Licenses to Hide

Album: Blood/Candy (2010)


  • This theatrical song is the lead single from Seattle-born rockers The Posies' seventh studio album, Blood/Candy. The track features a contribution from Broken Social Scene's Lisa Lobsinger, who is one of several guest musicians on the disc. This marked the first time the band have ever had guest musicians on a record.
  • The song features an amalgamation of different parts, not unlike a piece of musical theater. "'License to Hide' is one of two songs on the record that I think is so completely out of left field for us," co-founder Jon Auer told Spin magazine. "I always thought that the Posies should have something that resembles a showtune in our canon... On a certain day, it could be in one of the Muppet movies - and I mean that in a good way."
  • Co-founder Ken Stringfellow said of the song's message to Spin magazine: "It's just about shedding the inhibitions to be yourself. So many people present themselves as the people they want to be seen as - and there's something noble about that. As you grow older, you might earn the right to be that person, having tried other things, and maybe that person isn't so bad."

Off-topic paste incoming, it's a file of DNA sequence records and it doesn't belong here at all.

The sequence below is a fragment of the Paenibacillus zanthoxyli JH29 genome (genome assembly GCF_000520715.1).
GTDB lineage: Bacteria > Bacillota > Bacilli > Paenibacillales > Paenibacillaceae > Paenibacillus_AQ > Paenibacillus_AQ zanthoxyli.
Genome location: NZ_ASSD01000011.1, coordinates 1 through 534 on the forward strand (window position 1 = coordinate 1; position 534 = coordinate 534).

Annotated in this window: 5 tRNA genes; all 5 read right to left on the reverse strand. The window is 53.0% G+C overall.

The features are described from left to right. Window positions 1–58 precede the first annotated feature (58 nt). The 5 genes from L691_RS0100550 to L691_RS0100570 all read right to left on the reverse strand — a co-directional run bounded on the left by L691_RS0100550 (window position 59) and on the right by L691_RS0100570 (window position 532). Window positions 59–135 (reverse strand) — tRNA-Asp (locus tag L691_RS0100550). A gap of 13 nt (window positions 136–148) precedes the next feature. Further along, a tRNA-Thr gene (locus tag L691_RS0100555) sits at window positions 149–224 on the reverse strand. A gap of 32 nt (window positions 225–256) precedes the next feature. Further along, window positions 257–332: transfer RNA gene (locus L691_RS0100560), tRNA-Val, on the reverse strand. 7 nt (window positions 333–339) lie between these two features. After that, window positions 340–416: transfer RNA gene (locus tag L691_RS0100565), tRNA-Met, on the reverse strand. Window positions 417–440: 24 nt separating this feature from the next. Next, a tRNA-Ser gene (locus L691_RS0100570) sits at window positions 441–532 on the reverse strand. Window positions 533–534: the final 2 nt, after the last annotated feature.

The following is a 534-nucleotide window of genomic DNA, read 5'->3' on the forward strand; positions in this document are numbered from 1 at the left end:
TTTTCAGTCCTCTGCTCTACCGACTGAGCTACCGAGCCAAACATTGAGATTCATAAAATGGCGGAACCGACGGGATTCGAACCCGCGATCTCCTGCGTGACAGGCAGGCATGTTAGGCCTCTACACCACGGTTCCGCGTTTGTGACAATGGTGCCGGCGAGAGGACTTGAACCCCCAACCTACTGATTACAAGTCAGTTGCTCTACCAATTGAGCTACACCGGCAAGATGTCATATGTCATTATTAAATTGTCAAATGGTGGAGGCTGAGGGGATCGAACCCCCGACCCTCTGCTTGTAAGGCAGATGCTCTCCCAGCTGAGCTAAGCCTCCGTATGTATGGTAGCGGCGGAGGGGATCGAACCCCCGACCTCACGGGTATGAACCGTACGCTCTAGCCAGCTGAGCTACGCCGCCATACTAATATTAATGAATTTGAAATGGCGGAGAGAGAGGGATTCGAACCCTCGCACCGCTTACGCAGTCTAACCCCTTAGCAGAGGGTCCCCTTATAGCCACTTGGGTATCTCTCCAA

Be the first to comment...

Editor's Picks

Little Big TownSongwriter Interviews

"When seeds that you sow grow by the wicked moon/Be sure your sins will find you out/Your past will hunt you down and turn to tell on you."

AdeleFact or Fiction

Despite her reticent personality, Adele's life and music are filled with intrigue. See if you can spot the true tales.

The PoliceFact or Fiction

Do their first three albums have French titles? Is "De Do Do Do, De Da Da Da" really meaningless? See if you can tell in this Fact or Fiction.

Johnette Napolitano of Concrete BlondeSongwriter Interviews

The singer/bassist for Concrete Blonde talks about how her songs come from clairvoyance, and takes us through the making of their hit "Joey."

U2 LyricsMusic Quiz

How well do you know the lyrics of U2?

Francesca BattistelliSongwriter Interviews

The 2011 Artist of the Year at the Dove Awards isn't your typical gospel diva, and she thinks that's a good thing.